Category Archives: three day eventing

Gary Mittleider Clinic

While his name may not be familiar with many of you outside of Idaho, Gary has been training and riding event horses for many years. His daughter, Sara Mittleider, has competed at Rolex and has found success with multiple horses that she rides and trains at her family’s farm.

But the reason I know the name, is that Gary is my trainer’s trainer.

And for some reason I eagerly signed up to take a jump lesson on my trainer’s horse with her trainer. Oh, and when the group list came out I realized I would be riding my trainer’s horse, with her trainer and she’d also be riding in the lesson. Just the 3 of us.

Recipe for disaster.

I decided to make it even more fun by riding another horse- a lesson horse the barn had just purchased who I had ridden about 4 times and jumped once. He’s probably jumped a handful of times in his life. I had no idea how he would be in the lesson.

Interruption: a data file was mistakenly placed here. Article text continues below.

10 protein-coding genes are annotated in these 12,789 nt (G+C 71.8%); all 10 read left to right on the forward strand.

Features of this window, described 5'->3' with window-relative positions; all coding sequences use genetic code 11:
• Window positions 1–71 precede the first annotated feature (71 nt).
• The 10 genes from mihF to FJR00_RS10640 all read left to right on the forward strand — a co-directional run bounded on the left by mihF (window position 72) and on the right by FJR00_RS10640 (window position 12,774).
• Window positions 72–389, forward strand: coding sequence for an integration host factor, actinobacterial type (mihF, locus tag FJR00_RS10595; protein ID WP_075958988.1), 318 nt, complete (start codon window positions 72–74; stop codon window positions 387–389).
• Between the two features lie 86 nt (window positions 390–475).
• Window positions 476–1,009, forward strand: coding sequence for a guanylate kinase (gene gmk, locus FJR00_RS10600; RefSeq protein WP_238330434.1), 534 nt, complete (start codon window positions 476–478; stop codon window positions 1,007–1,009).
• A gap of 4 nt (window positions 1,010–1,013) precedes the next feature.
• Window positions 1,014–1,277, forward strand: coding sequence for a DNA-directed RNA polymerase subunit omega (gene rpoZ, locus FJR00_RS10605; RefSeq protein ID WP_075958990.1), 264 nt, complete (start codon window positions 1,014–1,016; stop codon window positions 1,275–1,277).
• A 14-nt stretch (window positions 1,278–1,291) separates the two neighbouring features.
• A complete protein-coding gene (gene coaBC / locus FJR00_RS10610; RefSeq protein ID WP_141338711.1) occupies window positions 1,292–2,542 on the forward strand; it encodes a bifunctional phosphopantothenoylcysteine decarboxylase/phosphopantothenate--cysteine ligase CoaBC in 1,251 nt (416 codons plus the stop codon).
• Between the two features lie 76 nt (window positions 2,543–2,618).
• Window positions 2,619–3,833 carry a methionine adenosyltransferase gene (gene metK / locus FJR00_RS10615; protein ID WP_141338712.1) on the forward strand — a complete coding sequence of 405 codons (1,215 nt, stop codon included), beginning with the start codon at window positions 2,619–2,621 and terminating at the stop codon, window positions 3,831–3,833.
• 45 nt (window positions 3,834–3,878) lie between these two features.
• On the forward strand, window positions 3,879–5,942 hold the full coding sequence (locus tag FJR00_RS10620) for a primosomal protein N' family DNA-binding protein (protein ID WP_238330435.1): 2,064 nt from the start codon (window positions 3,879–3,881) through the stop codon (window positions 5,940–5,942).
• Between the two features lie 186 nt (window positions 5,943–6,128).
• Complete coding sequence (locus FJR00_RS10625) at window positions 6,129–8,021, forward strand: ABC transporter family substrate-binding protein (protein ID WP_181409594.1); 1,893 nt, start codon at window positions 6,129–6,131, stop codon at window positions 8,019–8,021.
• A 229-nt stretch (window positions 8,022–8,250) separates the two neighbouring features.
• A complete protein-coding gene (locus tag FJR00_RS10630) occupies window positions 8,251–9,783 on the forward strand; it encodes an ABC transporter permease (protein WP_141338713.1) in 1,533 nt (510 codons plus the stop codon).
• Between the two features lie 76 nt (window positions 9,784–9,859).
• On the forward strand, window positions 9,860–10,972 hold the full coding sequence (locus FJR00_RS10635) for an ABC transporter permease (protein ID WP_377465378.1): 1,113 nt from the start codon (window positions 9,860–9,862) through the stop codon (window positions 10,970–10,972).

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Deputy the adorable QH

Well, let me recap for you.

Gary set up a grid. Three poles set 9ft apart followed by a 2 stride gap, followed by 4 more poles set 9ft apart. The 4th pole would eventually become a jump. It was a canter cadence and balance exercise. The gap in between poles would encourage horses to get quick and on the forehand, the poles afterwards would remind you of the cadence you needed before the jump, and hopefully you hadn’t changed anything just because there were some poles missing… After the grid developed you would make a sweeping left hand turn to a skinny cross rail -riding as if there were still poles on the ground encouraging you to have an uphill, balanced ride.